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What you need to know about COVID-19: September 23, 2020
As an ear, nose and throat (ENT) doctor and surgeon, Magdalena Kujath knows how important it is to respond quickly in a crisis, especially when airways are concerned.
It is part of their training and regular practice, as an acute medical emergency can have them reshuffle their weekday or even leisure time at home in an instant.
The difference with this pandemic, however, says the Kentville, N.S. doctor, is that these changes are drawn out over months as opposed to hours, and the manner in which they can respond is ever changing as they have to balance new concerns for personal and public safety.
“This sustained sense of urgency doesn’t allow us to recalibrate and find a new routine,” says Kujath.
Further complicating matters, ENTs work in the upper airway, which COVID-19 affects, and knowledge about appropriate protective equipment for their procedures is ever evolving.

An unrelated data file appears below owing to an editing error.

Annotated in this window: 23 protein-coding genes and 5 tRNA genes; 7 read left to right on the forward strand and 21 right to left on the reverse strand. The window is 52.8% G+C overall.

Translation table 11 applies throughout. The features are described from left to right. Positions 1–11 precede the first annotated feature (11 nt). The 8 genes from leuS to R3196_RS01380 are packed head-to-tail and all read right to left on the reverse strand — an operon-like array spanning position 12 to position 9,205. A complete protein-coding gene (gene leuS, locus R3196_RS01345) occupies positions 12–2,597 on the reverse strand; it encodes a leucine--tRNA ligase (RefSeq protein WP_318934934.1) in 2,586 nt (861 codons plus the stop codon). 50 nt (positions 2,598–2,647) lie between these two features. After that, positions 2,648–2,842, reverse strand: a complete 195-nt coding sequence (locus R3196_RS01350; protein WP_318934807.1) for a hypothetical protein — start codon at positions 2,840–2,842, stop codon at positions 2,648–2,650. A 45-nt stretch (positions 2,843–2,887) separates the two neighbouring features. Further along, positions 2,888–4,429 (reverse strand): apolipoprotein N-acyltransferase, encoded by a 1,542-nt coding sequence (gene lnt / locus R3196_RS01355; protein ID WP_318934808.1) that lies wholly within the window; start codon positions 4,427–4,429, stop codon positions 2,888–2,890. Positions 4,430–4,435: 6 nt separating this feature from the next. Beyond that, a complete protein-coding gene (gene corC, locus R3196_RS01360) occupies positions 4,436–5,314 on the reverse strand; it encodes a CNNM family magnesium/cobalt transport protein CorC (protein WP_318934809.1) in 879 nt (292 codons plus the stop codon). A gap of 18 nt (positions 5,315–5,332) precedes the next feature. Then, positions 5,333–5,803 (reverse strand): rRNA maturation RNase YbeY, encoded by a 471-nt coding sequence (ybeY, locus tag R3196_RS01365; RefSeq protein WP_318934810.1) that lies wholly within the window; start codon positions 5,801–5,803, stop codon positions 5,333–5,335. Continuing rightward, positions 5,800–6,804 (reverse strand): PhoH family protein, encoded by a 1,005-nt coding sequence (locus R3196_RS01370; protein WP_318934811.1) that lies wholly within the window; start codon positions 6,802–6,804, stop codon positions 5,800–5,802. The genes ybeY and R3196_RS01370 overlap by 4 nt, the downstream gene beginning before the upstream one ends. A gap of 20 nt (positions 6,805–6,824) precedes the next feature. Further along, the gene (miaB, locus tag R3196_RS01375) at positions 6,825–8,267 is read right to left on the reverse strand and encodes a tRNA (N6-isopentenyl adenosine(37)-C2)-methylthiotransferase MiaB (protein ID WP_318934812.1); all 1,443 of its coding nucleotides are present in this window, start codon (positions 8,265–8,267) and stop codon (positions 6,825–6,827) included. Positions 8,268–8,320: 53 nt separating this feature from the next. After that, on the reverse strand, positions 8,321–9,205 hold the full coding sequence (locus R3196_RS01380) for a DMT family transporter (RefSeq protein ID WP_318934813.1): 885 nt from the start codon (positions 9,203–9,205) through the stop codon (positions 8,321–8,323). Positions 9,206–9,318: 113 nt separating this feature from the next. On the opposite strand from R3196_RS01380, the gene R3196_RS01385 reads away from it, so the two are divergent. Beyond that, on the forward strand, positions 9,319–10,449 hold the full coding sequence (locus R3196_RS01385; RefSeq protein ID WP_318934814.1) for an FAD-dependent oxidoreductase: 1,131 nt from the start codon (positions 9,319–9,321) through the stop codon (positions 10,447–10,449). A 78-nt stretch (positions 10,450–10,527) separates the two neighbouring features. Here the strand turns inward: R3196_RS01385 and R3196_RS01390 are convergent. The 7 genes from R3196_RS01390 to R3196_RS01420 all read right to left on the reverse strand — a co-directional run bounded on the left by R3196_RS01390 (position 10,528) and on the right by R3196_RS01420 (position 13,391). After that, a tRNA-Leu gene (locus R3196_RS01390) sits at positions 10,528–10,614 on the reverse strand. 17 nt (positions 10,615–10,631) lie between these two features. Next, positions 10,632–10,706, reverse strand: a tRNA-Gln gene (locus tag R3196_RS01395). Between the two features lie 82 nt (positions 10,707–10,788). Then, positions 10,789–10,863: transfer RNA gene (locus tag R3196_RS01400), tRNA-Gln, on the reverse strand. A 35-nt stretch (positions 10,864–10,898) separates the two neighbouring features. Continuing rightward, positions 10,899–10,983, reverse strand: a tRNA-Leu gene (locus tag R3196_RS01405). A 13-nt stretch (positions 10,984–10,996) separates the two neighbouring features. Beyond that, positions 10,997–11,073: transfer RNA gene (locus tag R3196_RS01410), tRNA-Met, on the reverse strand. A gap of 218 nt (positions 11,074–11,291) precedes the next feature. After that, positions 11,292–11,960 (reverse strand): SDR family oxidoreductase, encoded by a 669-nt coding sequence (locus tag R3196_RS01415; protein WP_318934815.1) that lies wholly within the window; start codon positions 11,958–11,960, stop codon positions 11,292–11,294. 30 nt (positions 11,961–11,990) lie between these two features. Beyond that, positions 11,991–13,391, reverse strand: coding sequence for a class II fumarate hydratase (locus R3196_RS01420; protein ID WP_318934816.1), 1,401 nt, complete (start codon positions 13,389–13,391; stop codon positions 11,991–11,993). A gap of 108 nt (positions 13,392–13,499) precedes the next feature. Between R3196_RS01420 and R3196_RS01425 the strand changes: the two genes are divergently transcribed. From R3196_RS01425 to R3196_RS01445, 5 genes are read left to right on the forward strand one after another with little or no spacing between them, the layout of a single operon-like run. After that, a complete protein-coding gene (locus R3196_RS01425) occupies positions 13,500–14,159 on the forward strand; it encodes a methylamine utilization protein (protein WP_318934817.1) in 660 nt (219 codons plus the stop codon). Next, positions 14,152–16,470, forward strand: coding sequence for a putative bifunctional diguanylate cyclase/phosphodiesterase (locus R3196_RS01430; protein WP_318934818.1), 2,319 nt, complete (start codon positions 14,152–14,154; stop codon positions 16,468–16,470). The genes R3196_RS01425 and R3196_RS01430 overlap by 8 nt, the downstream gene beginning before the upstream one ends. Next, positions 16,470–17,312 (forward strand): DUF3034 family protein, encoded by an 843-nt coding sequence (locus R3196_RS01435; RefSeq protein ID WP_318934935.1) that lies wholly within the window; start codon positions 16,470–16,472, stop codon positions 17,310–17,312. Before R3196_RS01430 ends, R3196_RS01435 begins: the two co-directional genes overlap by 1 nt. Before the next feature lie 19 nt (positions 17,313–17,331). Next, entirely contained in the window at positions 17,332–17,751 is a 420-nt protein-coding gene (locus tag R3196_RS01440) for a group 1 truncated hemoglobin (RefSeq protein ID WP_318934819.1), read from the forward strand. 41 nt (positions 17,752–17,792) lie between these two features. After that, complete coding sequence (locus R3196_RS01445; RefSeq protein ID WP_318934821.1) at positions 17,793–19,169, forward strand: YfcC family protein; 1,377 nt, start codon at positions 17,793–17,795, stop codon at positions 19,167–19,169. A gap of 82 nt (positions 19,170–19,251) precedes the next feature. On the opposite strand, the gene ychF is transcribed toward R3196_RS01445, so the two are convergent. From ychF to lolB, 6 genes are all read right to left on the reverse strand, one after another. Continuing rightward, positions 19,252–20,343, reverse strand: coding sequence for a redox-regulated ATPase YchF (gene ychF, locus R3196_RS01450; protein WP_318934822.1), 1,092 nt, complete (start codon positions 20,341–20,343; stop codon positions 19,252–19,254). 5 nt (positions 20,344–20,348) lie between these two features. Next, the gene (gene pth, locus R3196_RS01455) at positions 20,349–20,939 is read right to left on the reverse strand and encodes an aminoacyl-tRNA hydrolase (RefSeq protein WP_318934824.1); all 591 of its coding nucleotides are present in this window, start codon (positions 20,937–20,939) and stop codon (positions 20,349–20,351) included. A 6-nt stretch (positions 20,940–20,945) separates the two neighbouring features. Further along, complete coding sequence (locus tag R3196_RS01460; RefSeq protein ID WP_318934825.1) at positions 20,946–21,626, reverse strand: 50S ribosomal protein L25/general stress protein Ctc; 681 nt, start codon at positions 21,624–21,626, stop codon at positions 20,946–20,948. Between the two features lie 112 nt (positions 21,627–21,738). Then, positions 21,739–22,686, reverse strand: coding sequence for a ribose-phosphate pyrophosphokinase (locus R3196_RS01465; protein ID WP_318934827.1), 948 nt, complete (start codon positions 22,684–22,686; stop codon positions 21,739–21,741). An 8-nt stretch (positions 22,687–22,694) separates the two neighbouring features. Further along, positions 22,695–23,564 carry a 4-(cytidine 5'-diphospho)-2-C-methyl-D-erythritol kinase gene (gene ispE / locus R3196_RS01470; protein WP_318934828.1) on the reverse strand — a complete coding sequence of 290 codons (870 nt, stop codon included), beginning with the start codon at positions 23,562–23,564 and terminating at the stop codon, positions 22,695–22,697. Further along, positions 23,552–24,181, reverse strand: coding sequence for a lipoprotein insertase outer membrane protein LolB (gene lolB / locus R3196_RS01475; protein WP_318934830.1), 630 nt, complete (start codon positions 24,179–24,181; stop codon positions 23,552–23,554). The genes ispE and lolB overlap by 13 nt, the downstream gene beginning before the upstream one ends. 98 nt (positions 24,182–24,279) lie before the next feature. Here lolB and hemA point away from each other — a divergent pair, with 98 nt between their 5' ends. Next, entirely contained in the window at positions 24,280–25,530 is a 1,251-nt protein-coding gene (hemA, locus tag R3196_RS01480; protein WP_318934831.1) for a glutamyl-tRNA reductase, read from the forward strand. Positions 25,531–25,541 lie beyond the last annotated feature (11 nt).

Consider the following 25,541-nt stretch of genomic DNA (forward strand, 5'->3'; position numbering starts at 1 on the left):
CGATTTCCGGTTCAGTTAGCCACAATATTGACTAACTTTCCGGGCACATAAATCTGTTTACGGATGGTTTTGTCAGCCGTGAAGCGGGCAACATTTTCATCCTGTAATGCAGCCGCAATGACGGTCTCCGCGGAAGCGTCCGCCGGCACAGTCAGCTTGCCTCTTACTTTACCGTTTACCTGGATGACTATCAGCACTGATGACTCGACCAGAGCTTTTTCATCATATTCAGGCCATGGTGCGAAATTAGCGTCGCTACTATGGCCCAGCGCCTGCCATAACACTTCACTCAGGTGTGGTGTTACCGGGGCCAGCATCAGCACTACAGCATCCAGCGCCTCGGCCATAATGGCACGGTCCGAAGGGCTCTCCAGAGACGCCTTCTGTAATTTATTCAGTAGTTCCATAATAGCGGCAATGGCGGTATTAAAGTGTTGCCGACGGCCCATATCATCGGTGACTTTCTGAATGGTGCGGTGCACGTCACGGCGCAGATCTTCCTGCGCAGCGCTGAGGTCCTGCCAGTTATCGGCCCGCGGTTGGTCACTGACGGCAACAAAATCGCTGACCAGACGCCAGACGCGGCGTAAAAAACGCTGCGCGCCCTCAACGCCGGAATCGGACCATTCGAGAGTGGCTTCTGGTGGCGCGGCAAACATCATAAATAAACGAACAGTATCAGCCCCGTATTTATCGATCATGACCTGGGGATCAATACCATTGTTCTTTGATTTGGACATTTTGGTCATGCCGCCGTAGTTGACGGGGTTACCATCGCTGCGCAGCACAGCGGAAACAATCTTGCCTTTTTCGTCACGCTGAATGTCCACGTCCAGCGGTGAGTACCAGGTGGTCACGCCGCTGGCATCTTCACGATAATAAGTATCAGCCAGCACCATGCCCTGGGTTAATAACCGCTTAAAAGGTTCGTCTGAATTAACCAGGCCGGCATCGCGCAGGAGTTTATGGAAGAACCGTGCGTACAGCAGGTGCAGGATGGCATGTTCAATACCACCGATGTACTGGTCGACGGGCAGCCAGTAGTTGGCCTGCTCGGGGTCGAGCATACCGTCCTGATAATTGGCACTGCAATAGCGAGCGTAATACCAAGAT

“What we do is the same but the how is changing,” she says.
As with most doctors, this level of energy and frenzy has been ongoing since the state of emergency was declared in March and it is finally easing up, she says. And, like other healthcare professionals, they are figuring out their new normal.
Plenty of precautions
Krissy Dooling, a physiotherapist at Riverside Therapeutics in St. John’s, N.L., went back to work seeing patients in early May and returned full-time in early June. She says she felt very nervous and cautious about returning to work.
“I wanted to make sure I was following the guidelines exactly to minimize any risk to my patients, my family and myself,” she says.
Now, after two months and dwindling cases of COVID-19, Dooling says her anxiety has reduced.
“At the clinic, we are in the new routine now, and we have a system in place to ensure all areas are clean and sanitized and all patients are protected. I feel good knowing our staff have been educated about PPE (personal protective equipment), sanitization and reducing their own risk and the risk to our patients,” she says.
Healthcare professionals, like surgeons, already work in very high standards of hygiene and disinfection, says Kujath, so they only had to make small modifications to their physical spacing, cleaning protocols and scheduling of patients.